The Association of Quality in Healthcare has said that few authorities seem to know how much money they are spending on beta interferon or who exactly should qualify for the treatment. We know that 16 per cent. of authorities treat fewer than six patients with beta interferon. We know that only 1.5 to 2 per cent. of multiple sclerosis sufferers in the United Kingdom are treated with beta interferon and that that level compares unfavourably with other countries. In other western industrialised nations, the percentages of sufferers who benefit from the treatment range from 8 to 25 per cent.—the figure is slightly higher in north America than in western Europe, but the rate on the continent is still much better than in this country.

I draw attention to a point that arose during Health questions last week. The Minister of State will recall that, on 4 May, he said that the patchwork of provision and gross disparities in what was available were, as often as not, attributable to differences of opinion among consultant neurologists about whether it was appropriate to prescribe the drug. I counsel the hon. Gentleman against over-egging that pudding. I hope that he will not pray that in aid of his response. Above all, I hope that he will not use it as a cloak for a covert change of policy against the existing funding of beta interferon altogether. I shall tell the hon. Gentleman why I say that.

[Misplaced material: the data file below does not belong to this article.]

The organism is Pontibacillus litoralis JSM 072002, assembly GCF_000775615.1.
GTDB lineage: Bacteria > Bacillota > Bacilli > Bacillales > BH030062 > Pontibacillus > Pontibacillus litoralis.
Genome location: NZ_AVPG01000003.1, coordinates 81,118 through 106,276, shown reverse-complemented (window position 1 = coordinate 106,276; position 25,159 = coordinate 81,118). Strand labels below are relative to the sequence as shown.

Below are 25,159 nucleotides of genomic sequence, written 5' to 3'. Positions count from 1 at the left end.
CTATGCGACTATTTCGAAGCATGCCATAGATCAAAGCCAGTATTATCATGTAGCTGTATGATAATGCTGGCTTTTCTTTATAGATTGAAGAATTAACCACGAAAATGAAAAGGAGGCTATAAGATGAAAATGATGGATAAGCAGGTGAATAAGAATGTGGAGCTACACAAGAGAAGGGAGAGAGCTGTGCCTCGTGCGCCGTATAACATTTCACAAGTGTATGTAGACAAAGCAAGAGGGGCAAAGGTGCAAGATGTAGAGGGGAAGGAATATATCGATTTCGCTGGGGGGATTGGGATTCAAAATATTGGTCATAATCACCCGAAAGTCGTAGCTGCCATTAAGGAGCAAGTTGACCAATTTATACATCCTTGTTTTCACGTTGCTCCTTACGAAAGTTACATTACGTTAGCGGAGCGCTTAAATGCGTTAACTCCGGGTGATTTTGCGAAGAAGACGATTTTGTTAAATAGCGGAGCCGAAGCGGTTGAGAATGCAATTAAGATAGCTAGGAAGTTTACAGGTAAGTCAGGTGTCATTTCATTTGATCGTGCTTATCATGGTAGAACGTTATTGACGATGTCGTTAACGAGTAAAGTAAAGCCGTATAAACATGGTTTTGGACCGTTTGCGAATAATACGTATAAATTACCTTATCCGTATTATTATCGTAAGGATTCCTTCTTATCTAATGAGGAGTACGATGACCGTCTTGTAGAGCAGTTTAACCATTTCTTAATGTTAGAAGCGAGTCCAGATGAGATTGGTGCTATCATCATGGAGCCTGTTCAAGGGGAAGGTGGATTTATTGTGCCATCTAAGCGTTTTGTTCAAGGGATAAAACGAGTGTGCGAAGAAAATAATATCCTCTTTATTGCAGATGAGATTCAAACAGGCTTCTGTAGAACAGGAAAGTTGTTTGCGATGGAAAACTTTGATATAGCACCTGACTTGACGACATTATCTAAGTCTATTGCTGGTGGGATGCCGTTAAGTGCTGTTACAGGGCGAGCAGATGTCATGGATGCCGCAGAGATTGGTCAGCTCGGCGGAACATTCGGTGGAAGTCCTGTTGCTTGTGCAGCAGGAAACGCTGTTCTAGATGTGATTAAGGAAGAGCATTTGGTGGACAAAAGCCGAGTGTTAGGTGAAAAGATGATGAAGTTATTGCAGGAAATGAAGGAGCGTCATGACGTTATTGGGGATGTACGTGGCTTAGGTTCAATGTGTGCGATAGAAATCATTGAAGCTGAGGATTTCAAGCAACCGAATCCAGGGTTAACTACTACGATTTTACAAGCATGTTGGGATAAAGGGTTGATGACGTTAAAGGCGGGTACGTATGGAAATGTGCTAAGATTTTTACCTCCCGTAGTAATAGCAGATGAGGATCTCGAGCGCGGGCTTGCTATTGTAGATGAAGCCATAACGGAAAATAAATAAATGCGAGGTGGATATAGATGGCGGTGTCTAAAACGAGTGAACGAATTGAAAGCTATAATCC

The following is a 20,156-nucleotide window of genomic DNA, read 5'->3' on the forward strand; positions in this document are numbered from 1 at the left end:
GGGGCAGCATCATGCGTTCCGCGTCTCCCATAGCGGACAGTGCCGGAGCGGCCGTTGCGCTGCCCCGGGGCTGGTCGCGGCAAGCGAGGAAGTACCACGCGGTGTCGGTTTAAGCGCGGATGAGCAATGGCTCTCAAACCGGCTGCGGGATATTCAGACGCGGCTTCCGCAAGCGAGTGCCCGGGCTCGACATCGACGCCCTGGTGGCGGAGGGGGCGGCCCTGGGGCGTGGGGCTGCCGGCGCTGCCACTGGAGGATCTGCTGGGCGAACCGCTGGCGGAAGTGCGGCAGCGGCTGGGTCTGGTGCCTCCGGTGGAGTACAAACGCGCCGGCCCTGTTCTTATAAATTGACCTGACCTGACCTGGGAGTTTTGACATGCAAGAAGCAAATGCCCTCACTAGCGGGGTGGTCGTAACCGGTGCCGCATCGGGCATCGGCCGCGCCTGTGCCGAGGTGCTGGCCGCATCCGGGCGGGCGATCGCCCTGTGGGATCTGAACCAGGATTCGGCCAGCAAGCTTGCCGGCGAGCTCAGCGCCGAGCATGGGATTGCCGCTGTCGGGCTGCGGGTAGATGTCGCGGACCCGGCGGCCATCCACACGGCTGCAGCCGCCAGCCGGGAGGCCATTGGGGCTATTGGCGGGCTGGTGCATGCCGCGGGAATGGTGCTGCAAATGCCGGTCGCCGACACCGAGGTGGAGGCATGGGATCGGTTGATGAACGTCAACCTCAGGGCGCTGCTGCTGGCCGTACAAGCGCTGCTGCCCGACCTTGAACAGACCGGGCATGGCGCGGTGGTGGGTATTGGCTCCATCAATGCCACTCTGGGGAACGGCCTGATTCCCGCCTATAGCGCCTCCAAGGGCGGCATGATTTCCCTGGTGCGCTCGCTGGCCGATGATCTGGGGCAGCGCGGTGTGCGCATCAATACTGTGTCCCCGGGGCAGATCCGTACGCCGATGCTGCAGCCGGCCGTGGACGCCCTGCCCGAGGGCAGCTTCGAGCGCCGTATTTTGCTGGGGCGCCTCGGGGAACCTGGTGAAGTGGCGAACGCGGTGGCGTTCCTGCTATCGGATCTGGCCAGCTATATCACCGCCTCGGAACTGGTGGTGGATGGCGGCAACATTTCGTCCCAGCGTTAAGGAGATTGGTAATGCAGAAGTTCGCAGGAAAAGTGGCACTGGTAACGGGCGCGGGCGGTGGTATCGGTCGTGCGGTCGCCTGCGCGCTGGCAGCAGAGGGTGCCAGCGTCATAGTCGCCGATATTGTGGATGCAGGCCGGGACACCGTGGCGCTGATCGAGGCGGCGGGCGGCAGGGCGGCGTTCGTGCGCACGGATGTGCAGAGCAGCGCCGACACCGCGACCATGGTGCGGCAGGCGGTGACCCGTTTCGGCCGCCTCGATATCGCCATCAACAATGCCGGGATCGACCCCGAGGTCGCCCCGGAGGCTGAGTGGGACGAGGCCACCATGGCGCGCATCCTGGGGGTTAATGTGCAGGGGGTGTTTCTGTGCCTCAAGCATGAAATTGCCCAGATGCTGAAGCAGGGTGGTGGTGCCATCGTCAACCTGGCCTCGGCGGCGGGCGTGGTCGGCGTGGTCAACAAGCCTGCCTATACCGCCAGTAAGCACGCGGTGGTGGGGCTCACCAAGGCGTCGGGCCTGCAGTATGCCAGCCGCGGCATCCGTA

I have no doubt whatever that the Minister was sincere and his motives were, as always, of the highest, but I believe that he was wrong for two reasons. First, all 18 consultant neurologists in the south-west of England were convinced of the clinical appropriateness of prescribing beta interferon and yet it was continually denied patients in that area for a long period. In other words, even where there was unanimity among consultants, the drug was not provided, so the argument that its lack of provision is due to a difference of opinion is not valid.

Secondly, even where there are differences of opinion—as there are about many medical matters that are not subject to certain correctness and exactitude—surely it does not follow that because some consultant neurologists do not believe that the drug is appropriate for their patients and do not therefore want to prescribe it, it should be denied to patients whose consultants have judged that it is appropriate and should be provided. My challenge is that the drug should ordinarily be prescribed if it is judged to be clinically appropriate.